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Alexander the Great has a very extensive presence on the Internet — and, as you might expect, these Alexander sites display both the best and worst aspects of the Web. You will find texts of original ancient sources, images of Alexander, scholarly articles, sites concerned with the legend of Alexander through the ages, maps, timelines, information about novels and movies about Alexander, etc. But you will also encounter highly partial sites that you should treat with caution — especially those dealing with issues such as whether Alexander "belongs" to modern-day Greece or Macedonia (FYROM), his sexuality, and other matters reflecting what Alexander has come to mean for different people in today’s world.
The most useful URL is http://www.isidore-of-seville.com/Alexanderama.html, a website called Alexanderama that gathers in one place many hundreds of links to Alexander-related resources (some of them now dead links, and not all of them useful or even serious!). It was developed by a former University of Michigan graduate student in Classics, Tim Spaulding. This site has become so large it has recently been split in two, with separate areas for text and image resources.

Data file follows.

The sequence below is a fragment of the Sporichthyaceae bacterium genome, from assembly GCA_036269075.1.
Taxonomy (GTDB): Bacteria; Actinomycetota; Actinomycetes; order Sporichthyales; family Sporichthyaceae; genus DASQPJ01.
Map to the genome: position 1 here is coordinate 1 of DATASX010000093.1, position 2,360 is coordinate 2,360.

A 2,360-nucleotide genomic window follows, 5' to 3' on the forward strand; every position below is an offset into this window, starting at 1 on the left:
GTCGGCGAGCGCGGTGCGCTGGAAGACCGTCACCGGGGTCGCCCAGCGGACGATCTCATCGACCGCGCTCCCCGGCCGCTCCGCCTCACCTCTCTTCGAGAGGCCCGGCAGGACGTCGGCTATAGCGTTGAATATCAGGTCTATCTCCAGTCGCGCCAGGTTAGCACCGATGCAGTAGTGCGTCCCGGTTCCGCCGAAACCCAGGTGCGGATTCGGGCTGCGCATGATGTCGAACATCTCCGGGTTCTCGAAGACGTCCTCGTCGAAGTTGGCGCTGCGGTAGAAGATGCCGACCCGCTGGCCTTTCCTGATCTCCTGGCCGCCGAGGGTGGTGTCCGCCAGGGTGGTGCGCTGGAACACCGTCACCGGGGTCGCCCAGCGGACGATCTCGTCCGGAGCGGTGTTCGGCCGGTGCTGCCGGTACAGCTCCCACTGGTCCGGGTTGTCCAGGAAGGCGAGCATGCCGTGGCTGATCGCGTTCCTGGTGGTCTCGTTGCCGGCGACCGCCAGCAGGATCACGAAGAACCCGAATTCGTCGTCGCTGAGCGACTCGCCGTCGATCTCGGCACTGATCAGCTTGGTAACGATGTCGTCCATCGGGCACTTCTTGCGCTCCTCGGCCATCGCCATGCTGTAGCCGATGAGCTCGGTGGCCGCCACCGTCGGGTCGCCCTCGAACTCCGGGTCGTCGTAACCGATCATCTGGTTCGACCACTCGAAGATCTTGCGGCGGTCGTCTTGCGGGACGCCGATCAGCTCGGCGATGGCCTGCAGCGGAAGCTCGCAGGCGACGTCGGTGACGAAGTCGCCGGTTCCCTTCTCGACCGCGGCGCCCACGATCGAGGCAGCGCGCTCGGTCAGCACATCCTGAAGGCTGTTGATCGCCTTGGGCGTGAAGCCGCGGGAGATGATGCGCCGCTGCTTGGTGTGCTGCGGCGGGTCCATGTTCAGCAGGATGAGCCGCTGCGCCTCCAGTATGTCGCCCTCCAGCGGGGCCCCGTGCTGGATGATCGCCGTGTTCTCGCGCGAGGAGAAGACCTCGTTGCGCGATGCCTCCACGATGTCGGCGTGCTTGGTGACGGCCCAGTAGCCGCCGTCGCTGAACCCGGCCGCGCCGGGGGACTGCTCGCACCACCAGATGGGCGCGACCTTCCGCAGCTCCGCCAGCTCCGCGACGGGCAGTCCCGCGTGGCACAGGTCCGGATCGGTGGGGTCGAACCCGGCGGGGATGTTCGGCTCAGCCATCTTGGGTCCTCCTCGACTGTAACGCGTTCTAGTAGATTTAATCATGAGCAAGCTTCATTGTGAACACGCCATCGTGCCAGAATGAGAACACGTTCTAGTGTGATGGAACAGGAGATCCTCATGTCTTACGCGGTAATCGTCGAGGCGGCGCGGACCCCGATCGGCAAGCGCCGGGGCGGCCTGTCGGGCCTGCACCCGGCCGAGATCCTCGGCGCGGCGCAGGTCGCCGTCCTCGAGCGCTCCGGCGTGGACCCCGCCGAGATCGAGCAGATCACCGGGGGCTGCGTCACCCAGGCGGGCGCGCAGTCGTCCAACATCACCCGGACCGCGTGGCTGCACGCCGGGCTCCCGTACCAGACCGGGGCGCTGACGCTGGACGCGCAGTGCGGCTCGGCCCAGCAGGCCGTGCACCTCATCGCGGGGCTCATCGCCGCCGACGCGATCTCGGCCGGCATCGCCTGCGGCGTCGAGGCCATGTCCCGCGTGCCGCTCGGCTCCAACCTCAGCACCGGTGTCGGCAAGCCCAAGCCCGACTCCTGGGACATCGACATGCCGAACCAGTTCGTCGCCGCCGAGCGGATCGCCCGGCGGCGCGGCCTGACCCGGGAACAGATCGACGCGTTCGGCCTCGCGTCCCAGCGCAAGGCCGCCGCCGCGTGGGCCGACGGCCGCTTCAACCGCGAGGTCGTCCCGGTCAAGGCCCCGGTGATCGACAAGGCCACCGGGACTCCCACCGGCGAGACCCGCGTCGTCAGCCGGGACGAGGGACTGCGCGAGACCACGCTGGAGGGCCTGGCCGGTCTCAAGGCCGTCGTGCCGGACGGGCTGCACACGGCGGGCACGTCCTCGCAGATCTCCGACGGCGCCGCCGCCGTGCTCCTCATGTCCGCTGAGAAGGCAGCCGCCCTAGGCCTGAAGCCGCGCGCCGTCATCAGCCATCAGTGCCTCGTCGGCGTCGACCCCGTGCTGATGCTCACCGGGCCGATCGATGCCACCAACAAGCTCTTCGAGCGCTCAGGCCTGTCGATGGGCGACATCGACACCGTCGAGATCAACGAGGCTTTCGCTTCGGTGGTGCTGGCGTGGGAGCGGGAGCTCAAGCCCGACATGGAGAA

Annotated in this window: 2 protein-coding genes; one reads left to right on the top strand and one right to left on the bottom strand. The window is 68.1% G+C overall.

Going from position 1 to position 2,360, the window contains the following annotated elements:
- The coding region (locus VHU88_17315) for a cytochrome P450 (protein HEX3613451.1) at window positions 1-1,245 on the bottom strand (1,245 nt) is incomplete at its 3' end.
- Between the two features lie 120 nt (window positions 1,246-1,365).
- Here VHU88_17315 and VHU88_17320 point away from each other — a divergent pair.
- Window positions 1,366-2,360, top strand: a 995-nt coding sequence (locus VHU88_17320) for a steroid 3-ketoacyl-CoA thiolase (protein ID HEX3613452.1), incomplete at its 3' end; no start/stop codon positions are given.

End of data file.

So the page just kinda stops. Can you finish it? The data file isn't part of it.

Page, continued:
Obviously, there is a complex network of articles that relate to Alexander and his enduring legacy to be found on Wikipedia (at http://en.wikipedia.org/wiki/Alexander_the_great).
Also particularly helpful is the home page of the Perseus Project (at http://www.perseus.tufts.edu/), which you’ll find especially useful for classical texts, maps, images, time-lines, etc.
Another generally reliable website dedicated to Alexander is Pothos : http://www.pothos.org/content/
And this is a useful website with some useful images and text: http://www.livius.org/aj-al/alexander/alexander00.html